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Michigan School Closes Over Mesothelioma Risk Concerns

Central Michigan University’s largest administration area, Warriner Hall, has closed its doors for the time being, after air quality testing showed elevated levels of asbestos in the first and second stories of the building. Faculty who typically work on these floors include more than 150 school administrative staff, and they are temporarily forced to conduct their business in other parts of the school pending asbestos remediation in the area.

Asbestos dust: a microscopic killer

Asbestos was used frequently in the construction of buildings all over the United States prior to the 1980s, when public awareness of the severe health complications that can be caused by asbestos exposure grew more widespread and restrictions on the substance’s usage began being put in place. Asbestos is a naturally occurring mineral that takes on a fibrous shape. It is inherently flame retardant and works well as an insulation material. However, when the fibers become airborne, the microscopic particles can be breathed in or swallowed, and when this occurs, the body is unable to excrete them, causing the fibers to become embedded in the linings of the lungs, abdominal cavity, and heart. This leads to asbestos-related illnesses such as malignant mesothelioma cancer.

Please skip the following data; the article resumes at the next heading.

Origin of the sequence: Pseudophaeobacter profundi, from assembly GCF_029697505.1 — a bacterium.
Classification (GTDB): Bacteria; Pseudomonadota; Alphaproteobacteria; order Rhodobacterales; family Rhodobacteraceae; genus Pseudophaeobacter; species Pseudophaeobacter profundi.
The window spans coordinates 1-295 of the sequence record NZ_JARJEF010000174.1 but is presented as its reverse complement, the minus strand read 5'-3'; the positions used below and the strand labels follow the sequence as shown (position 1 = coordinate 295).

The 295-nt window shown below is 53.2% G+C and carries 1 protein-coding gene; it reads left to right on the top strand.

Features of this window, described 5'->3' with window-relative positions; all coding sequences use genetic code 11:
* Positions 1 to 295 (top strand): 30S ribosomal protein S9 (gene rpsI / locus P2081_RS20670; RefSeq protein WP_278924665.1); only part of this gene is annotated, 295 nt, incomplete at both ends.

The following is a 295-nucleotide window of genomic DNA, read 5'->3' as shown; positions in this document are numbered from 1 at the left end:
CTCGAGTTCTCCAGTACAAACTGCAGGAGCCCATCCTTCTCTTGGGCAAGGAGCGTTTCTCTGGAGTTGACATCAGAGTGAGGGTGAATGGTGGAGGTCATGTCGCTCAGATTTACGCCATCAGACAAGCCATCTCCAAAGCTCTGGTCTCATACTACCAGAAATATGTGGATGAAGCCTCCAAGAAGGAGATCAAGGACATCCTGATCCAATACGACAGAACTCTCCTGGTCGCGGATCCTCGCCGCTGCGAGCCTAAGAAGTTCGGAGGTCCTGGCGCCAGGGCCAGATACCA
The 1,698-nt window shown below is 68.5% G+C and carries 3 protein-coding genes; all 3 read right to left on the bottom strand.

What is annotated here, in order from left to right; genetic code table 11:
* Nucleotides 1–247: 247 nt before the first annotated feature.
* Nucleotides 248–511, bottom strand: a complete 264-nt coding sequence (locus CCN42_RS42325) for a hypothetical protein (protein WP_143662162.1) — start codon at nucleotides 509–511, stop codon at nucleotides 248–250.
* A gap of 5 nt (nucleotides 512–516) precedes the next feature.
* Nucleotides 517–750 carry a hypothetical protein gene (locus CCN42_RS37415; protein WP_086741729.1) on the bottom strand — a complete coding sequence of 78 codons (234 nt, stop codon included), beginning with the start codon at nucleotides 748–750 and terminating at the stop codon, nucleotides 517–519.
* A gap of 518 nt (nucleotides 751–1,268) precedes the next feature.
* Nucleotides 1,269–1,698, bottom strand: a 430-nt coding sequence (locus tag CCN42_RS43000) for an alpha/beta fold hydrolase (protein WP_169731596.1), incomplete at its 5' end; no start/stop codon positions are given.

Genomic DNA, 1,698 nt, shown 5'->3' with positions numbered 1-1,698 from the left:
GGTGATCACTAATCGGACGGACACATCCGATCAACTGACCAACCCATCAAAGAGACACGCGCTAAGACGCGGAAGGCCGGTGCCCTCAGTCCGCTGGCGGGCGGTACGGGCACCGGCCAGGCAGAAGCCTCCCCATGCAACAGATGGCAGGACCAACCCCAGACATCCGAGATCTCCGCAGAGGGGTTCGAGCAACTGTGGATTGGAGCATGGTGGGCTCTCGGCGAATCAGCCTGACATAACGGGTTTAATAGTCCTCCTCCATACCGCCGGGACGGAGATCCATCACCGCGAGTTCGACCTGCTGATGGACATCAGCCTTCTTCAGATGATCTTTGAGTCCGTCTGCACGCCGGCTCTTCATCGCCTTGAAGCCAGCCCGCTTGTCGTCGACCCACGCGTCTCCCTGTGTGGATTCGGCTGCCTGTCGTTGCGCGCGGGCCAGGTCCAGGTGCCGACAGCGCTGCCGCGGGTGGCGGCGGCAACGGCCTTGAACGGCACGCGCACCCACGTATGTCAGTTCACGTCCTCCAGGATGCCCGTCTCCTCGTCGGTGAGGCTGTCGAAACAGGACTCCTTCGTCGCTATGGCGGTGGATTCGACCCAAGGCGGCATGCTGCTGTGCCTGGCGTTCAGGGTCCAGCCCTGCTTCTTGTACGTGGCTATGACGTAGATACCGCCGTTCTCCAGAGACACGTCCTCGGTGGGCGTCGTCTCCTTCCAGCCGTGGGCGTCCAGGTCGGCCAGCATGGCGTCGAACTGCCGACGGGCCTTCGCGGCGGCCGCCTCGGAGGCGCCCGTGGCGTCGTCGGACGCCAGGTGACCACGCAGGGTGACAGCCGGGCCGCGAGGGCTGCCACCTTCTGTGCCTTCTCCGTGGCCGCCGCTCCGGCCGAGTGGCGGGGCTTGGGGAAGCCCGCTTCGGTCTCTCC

How the university is handling the problem

Air tests were conducted and came back clear the day before contractors conducting work on water lines in the building noticed an insulated pipe running through the ventilation ducts in their work area—a pipe that was likely insulated with asbestos sometime between the building’s original construction in 1928 and the 1970s. When the air was tested the following day, asbestos was present, causing for an immediate evacuation of the structure. Warriner Hall will remain closed until air tests come back all clear, at which time faculty, students and visitors will once again be welcomed into the area. No specific timeline has been set for the abatement at this time.

Why remediation is so important

Although the long-standing belief that encapsulation—covering asbestos-containing materials over with sturdy, asbestos-free materials to keep the asbestos from degrading and becoming friable—was a safe way to deal with structural asbestos remains popular, no study to date has yet shown a safe level of exposure to any kind of asbestos. Thus, the practice of encapsulation is becoming less popular, and is being given up in favor of full remediation and removal of the carcinogenic material in accordance with increasingly strict environmental guidelines for transport and disposal.

Source: https://www.cmich.edu/news/article/Pages/Warriner-Hall-temporarily-closed-for-asbestos-abatement.aspx

Tamara VanWormer

Tamara VanWormer is a writer and editor based in southern California, in a small town adjacent to the United States border with Mexico. Her career path was dappled with dabblings in various fields, including several years spent in healthcare, which gave her access to the latest information about cutting-edge cancer research and sparked her interest in mesothelioma diagnosis and care.

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